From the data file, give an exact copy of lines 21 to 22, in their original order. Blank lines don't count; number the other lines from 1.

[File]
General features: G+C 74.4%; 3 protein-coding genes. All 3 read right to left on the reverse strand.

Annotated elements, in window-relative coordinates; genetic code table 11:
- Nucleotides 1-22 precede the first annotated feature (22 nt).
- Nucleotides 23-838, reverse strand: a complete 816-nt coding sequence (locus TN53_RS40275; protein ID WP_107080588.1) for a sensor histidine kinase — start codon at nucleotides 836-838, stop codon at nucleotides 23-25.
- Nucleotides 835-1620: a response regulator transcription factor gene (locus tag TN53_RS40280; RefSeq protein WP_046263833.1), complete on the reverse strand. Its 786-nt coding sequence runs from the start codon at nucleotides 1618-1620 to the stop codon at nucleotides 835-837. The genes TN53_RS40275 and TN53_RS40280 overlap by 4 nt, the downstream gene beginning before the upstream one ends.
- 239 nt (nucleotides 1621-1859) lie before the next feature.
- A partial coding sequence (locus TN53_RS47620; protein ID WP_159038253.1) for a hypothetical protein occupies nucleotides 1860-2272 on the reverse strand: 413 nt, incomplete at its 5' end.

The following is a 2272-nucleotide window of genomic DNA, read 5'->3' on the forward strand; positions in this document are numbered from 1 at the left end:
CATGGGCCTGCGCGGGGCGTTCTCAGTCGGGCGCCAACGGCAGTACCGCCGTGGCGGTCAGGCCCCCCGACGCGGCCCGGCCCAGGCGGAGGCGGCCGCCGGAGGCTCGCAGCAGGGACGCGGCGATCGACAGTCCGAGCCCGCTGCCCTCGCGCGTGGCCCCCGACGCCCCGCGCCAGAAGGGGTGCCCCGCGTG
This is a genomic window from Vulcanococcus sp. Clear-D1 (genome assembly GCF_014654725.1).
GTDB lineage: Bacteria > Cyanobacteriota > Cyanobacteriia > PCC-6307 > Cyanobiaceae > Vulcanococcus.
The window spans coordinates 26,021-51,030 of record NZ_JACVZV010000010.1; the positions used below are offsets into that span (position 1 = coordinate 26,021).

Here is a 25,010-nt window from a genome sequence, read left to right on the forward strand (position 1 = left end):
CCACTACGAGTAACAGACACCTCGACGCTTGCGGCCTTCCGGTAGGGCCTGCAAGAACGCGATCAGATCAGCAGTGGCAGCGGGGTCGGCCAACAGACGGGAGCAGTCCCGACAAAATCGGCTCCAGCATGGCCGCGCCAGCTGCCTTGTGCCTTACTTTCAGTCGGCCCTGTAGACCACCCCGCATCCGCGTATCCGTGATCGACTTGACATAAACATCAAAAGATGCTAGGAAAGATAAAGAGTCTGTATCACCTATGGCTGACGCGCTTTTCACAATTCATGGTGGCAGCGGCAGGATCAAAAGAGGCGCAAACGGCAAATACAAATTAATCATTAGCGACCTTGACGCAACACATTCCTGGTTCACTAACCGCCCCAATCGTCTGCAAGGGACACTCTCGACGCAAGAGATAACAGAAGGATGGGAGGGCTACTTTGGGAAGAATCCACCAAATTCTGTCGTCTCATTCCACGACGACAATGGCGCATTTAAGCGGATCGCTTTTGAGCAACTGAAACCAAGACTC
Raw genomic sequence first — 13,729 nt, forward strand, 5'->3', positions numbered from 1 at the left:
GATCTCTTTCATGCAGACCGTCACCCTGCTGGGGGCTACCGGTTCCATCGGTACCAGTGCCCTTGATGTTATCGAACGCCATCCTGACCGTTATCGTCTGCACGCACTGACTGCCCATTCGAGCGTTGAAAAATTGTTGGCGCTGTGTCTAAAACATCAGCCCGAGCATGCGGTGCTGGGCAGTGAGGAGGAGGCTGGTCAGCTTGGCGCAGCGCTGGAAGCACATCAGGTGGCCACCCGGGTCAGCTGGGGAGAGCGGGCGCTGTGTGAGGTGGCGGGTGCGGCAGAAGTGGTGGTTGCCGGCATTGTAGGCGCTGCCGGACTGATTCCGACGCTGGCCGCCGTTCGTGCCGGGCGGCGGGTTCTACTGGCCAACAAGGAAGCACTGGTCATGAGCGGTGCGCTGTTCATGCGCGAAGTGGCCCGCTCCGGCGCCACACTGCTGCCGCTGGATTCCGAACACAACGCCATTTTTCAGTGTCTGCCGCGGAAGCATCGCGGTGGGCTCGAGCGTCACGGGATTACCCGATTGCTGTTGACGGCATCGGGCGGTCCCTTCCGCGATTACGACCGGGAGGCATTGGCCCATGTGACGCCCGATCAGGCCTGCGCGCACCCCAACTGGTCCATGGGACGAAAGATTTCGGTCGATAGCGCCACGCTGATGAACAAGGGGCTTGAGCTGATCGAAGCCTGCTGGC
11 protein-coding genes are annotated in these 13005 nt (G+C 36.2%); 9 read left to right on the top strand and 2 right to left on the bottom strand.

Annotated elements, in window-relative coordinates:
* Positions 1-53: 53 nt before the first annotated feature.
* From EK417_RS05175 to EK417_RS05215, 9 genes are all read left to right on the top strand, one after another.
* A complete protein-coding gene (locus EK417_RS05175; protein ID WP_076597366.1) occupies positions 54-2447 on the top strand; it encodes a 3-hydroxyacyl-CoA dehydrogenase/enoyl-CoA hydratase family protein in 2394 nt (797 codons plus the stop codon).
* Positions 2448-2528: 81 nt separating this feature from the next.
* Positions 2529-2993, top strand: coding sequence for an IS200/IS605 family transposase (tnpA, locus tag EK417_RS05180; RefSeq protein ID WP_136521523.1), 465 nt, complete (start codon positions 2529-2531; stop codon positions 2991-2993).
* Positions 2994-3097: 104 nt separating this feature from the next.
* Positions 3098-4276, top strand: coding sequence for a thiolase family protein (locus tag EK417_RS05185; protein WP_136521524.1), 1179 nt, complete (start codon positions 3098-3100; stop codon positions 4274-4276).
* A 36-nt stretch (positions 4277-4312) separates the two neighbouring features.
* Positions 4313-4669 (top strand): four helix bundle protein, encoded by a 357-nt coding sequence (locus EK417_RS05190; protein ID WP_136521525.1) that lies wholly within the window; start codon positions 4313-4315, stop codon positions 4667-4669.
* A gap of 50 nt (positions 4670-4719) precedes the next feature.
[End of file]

* A complete protein-coding gene (locus EK417_RS05175; protein ID WP_076597366.1) occupies positions 54-2447 on the top strand; it encodes a 3-hydroxyacyl-CoA dehydrogenase/enoyl-CoA hydratase family protein in 2394 nt (797 codons plus the stop codon).
* Positions 2448-2528: 81 nt separating this feature from the next.